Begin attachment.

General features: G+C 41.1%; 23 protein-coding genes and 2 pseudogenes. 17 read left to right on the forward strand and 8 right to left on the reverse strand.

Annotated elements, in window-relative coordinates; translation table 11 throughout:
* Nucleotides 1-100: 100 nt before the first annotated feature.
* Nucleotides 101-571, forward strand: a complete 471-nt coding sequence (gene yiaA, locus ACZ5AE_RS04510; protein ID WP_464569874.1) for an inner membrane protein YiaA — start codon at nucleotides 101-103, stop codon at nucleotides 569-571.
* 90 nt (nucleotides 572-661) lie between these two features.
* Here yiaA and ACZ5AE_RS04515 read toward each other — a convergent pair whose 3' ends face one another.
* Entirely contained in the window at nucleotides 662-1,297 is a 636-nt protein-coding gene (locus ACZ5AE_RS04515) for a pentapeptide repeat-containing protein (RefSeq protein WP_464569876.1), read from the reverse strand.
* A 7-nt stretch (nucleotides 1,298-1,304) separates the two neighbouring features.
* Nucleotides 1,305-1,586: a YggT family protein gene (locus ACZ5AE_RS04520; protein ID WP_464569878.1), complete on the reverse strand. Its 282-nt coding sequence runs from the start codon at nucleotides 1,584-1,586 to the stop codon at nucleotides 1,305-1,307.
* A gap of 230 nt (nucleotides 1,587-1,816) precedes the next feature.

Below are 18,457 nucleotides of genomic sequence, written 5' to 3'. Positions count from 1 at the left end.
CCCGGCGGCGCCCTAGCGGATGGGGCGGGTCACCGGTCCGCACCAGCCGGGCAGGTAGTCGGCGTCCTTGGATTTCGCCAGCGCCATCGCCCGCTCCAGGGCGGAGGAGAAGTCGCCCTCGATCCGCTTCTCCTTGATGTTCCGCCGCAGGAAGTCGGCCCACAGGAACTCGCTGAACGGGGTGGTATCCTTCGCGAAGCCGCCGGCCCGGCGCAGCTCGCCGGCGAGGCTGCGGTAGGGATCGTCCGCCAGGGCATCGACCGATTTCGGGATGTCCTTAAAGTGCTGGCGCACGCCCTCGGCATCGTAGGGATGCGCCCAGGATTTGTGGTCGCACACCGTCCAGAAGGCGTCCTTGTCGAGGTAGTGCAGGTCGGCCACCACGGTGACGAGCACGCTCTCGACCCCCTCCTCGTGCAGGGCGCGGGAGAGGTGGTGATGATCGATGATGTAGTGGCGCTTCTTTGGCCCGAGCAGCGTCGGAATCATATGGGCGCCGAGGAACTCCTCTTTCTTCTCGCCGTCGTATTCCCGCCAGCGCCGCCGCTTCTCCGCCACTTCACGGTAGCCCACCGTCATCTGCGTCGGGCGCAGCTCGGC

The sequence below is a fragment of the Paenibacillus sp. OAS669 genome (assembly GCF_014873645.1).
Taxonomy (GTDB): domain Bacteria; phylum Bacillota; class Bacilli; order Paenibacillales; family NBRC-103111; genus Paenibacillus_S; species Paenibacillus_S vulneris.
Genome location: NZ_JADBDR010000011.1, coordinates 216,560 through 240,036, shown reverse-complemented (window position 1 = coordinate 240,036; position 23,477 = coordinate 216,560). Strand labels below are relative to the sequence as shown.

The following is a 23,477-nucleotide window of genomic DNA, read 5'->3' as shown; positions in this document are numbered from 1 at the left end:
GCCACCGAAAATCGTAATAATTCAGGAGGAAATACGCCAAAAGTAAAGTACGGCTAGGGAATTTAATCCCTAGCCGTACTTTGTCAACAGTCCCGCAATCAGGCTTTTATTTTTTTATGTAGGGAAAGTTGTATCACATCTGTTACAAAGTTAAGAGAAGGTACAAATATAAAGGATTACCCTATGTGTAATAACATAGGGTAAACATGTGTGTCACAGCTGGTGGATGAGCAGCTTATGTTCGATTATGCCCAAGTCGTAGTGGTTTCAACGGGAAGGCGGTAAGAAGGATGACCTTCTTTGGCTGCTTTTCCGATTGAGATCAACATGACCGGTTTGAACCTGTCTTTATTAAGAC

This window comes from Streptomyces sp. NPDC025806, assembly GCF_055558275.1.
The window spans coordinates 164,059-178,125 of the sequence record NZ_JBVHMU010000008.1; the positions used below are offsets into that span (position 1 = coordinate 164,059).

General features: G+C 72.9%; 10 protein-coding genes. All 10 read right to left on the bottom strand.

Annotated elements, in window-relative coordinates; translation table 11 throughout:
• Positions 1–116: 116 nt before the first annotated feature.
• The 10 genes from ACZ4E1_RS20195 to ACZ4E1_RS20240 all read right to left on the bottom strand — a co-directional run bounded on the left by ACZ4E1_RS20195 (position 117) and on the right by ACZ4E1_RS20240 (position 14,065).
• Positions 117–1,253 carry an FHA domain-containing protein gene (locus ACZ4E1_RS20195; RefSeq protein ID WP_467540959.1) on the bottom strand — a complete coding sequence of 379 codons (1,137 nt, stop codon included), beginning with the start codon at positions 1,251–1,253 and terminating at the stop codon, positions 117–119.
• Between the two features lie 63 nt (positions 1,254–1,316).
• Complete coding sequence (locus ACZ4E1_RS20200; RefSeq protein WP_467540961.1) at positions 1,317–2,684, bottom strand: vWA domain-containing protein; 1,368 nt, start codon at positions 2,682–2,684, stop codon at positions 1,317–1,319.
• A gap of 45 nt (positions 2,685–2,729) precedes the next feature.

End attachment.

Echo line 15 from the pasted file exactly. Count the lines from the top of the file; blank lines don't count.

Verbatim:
Genome location: NZ_JADBDR010000011.1, coordinates 216,560 through 240,036, shown reverse-complemented (window position 1 = coordinate 240,036; position 23,477 = coordinate 216,560). Strand labels below are relative to the sequence as shown.